Saturday, December 26, 1998

Commentary: Domestic Violence, Folk Etymologies, & "Rule of Thumb"

Commentary: Domestic Violence, Folk Etymologies, & "Rule of Thumb" 
© (1998) By  Jennifer Freyd and JQ Johnson

Like many folk etymologies, the commonly understood origin of "rule of thumb" seems to have some inaccuracy. The Oxford English Dictionary indicates that the phrase has been used for about 300 years to refer to measurements that are based on experience instead of exact science. However, some people currently believe that the phrase "rule of thumb" originated from English common law, and that the phrase reflects a law which allowed a husband to beat his wife with a whip or stick no bigger in diameter than his thumb.

Others have used this belief as an example of feminist exaggeration. For instance, Christina Hoff Sommers, in her 1994 book Who Stole Feminism: How Women have Betrayed Women wrote on page 203: "Because many feminist activists and researchers have so great a stake in exaggerating the problem and so little compunction in doing so, objective information on battery is very hard to come by. . .The 'rule of thumb' story is an example of revisionist history that feminists happily fell into believing."

Our reading of the literature in this area suggests that the interpretation that there was a legal standard about hitting wives that relates to the size of a "thumb," came not from feminists or grassroots activists but is much older and comes perhaps from a judge from the American South over a century ago. In recent years many people in society, including feminists and non-feminists, the popular press (and not necessarily a feminist popular press), have contributed toward the "story" of the phrase that relates it to English common law.

The reality about the history of this phrase seems to be a fascinating and complex. The best current source of which we are aware is:

Kelly, Henry Ansgar (1994). Rule of Thumb and the Folklaw of the Husband's Stick. Journal of Legal Education 44 (3) [Sep 1, 1994], 341-365.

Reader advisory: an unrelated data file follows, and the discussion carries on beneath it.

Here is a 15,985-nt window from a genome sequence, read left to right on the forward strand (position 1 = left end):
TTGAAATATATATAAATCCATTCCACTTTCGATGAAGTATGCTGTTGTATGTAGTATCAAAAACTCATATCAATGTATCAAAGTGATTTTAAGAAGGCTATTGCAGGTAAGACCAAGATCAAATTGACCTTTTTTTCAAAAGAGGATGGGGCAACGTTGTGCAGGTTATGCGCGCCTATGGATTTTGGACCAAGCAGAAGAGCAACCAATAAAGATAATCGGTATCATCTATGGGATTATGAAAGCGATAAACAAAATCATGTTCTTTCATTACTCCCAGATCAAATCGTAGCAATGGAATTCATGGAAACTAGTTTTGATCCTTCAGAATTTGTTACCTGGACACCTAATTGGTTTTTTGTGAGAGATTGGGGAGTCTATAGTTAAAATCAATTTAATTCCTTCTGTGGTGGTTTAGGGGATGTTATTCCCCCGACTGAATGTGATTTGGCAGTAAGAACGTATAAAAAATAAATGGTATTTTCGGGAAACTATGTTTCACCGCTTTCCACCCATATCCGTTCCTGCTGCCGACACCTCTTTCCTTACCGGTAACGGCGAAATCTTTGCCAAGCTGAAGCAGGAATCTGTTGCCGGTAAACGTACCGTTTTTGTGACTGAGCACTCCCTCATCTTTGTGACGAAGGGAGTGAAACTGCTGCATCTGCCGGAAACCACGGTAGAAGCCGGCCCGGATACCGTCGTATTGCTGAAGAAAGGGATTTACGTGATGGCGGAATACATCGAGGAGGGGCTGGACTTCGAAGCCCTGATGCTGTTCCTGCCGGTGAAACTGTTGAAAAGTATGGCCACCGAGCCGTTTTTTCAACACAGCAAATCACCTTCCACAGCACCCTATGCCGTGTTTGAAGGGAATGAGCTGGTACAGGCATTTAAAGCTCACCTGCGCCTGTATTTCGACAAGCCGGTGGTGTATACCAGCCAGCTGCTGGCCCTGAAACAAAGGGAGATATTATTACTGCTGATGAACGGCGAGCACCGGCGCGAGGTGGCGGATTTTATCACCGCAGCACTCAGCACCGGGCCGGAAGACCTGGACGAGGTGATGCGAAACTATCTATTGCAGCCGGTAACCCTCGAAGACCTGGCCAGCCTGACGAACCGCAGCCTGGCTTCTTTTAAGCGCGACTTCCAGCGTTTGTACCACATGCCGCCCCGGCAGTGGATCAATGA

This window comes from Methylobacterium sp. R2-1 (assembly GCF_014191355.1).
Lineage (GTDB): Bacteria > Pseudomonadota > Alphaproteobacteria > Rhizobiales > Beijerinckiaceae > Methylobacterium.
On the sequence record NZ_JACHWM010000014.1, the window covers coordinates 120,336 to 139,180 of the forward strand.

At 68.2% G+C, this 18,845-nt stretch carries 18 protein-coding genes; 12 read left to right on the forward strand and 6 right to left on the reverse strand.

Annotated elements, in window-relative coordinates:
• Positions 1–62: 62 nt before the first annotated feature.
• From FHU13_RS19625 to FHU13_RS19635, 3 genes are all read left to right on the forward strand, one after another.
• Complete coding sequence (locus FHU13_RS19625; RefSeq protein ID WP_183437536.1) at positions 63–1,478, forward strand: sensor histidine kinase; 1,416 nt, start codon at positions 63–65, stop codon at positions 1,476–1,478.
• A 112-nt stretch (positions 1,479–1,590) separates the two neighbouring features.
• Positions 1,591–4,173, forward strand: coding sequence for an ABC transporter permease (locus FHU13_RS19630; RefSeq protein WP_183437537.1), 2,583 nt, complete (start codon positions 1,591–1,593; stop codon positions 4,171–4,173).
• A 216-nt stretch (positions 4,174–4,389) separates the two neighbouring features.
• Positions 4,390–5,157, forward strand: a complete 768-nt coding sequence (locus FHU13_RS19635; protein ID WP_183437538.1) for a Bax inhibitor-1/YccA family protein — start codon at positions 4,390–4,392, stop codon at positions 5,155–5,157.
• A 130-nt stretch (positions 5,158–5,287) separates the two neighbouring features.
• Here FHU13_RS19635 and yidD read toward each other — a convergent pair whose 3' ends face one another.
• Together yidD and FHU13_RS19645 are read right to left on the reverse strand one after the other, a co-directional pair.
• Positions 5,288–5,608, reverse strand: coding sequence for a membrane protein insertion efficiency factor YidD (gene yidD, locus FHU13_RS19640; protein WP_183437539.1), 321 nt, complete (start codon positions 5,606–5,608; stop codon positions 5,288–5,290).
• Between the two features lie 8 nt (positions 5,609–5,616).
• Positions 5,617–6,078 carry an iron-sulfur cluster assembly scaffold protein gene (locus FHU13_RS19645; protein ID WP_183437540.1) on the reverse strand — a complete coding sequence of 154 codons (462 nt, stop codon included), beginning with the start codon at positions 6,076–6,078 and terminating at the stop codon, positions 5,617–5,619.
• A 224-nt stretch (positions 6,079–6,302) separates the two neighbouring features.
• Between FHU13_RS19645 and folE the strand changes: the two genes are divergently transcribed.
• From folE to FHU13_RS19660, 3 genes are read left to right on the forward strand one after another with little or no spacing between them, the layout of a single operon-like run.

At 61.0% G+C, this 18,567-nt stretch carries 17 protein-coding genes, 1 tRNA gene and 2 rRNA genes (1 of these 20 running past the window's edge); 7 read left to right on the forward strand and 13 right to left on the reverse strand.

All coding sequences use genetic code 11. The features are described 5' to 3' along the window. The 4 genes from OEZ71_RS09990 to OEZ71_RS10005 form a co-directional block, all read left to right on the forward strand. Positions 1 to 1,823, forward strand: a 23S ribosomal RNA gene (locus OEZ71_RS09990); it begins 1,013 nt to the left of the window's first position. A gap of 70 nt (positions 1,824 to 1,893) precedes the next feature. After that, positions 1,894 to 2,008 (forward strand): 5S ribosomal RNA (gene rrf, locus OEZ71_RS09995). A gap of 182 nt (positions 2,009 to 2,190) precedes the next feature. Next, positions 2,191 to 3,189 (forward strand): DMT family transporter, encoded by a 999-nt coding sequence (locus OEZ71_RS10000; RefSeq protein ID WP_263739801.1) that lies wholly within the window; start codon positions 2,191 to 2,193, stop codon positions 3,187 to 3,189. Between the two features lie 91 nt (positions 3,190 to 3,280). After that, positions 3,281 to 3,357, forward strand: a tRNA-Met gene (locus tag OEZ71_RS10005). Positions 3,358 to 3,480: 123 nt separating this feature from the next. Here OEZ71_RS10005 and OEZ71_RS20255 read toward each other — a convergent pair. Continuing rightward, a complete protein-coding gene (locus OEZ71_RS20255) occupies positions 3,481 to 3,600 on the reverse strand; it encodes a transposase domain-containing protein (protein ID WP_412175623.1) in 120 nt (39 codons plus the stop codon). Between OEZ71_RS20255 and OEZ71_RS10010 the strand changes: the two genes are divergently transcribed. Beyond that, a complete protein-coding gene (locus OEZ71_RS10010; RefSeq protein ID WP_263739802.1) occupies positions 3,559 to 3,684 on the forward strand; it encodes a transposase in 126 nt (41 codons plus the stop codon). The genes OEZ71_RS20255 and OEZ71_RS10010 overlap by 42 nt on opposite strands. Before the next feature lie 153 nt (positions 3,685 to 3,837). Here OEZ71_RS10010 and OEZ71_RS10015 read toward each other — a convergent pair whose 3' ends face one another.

Kelly's overall position is that the "rule of thumb" is not a principal enshrined in the law, and that this idea that it is enshrined in law derives from a 1977 book by Davidson who claims that a "rule of thumb" is a traditional justification for wife-beating. He goes further to argue that the extent to which wife beating is accepted in the law varies with the source, but that in general wife beating (whether with a thumb-sized cane or anything else) is not traditionally permissible.

On the recent history of the idea of a "rule of thumb," Kelly's argument seems interestingly inconsistent. On the one hand he traces its misuse to Davidson (1977), but on the other hand he notes that Davidson and others cite William Prosser (1971) as a source. He observes as evidence that the error starts with Davidson that what Prosser actually says is "there is probably no truth whatever in the legend that he was permitted to beat her with a stick no thicker than his thumb." Prosser thus acknowledging a tradition that DOES involve a thumb standard, albeit without legal merit.

Kelly notes that the exact phrase "rule of thumb" itself never occurs in legal history, and that the idea of the thumb as a standard appears in "only" a handful of cases.

In America he cites a North Carolina case, State v Rhodes, 1868 61 N.C. 453, as "the only case on record in which a husband was let off because 'His Honor was of opinion that the defendant had a right to whip his wife with a switch no longer than his thumb.'" [Kelly, p. 345]. The State Supreme Court repudiated this argument but dismissed the case on the basis that the husband had not actually harmed the wife substantially. In other words, the rule of thumb was illegal, but wife-beating was legal as long as it didn't inflict much permanent damage.

Kelly also cites Bradley v State, 1824, 1 Miss (1 Walker) 156, in which the justice (Powhattan Ellis) acknowledges the existence of a popular thumb standard but rejects it as justification in the particular case.

In English law, Kelly notes that judge Sir Francis Buller, in 1782 (1781?) gave credence in a legal opinion to a "thumb" standard for permissible wife beating, and that this decision was cause for production of a set of cartoons of the period critical of Buller. 

After reading Kelly, we are left with a somewhat different conclusion than his. He does argue persuasively that the "rule of thumb" has never been a widely accepted legal principal, and that the phrase itself has not had the wife-beating overtones until recently. However, his own research leads us to conclude that there was a popular (though far from universal) perception as early as 1782 that wife beating was acceptable and that a thumb standard for the instrument was appropriate.